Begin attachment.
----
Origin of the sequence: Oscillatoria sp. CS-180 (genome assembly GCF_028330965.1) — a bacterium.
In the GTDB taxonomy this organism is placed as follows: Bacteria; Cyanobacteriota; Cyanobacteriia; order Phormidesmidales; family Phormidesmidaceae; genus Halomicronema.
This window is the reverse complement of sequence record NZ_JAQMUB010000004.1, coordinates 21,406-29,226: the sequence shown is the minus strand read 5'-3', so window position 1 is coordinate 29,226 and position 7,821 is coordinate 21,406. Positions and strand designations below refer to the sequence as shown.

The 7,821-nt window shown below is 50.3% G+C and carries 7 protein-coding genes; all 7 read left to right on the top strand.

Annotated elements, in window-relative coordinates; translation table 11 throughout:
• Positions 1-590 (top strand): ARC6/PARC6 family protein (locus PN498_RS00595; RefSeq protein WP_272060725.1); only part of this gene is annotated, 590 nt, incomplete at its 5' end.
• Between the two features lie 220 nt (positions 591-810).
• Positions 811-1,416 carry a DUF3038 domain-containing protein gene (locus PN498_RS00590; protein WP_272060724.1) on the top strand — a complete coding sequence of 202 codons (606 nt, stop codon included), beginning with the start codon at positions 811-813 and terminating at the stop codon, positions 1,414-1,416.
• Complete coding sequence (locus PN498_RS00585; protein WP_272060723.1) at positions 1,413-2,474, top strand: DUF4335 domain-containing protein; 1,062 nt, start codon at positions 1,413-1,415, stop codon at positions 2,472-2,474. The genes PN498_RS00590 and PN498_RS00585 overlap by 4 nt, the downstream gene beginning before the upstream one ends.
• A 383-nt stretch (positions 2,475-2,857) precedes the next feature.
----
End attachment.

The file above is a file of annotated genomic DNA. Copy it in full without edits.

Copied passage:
Origin of the sequence: Oscillatoria sp. CS-180 (genome assembly GCF_028330965.1) — a bacterium.
In the GTDB taxonomy this organism is placed as follows: Bacteria; Cyanobacteriota; Cyanobacteriia; order Phormidesmidales; family Phormidesmidaceae; genus Halomicronema.
This window is the reverse complement of sequence record NZ_JAQMUB010000004.1, coordinates 21,406-29,226: the sequence shown is the minus strand read 5'-3', so window position 1 is coordinate 29,226 and position 7,821 is coordinate 21,406. Positions and strand designations below refer to the sequence as shown.

The 7,821-nt window shown below is 50.3% G+C and carries 7 protein-coding genes; all 7 read left to right on the top strand.

Annotated elements, in window-relative coordinates; translation table 11 throughout:
• Positions 1-590 (top strand): ARC6/PARC6 family protein (locus PN498_RS00595; RefSeq protein WP_272060725.1); only part of this gene is annotated, 590 nt, incomplete at its 5' end.
• Between the two features lie 220 nt (positions 591-810).
• Positions 811-1,416 carry a DUF3038 domain-containing protein gene (locus PN498_RS00590; protein WP_272060724.1) on the top strand — a complete coding sequence of 202 codons (606 nt, stop codon included), beginning with the start codon at positions 811-813 and terminating at the stop codon, positions 1,414-1,416.
• Complete coding sequence (locus PN498_RS00585; protein WP_272060723.1) at positions 1,413-2,474, top strand: DUF4335 domain-containing protein; 1,062 nt, start codon at positions 1,413-1,415, stop codon at positions 2,472-2,474. The genes PN498_RS00590 and PN498_RS00585 overlap by 4 nt, the downstream gene beginning before the upstream one ends.
• A 383-nt stretch (positions 2,475-2,857) precedes the next feature.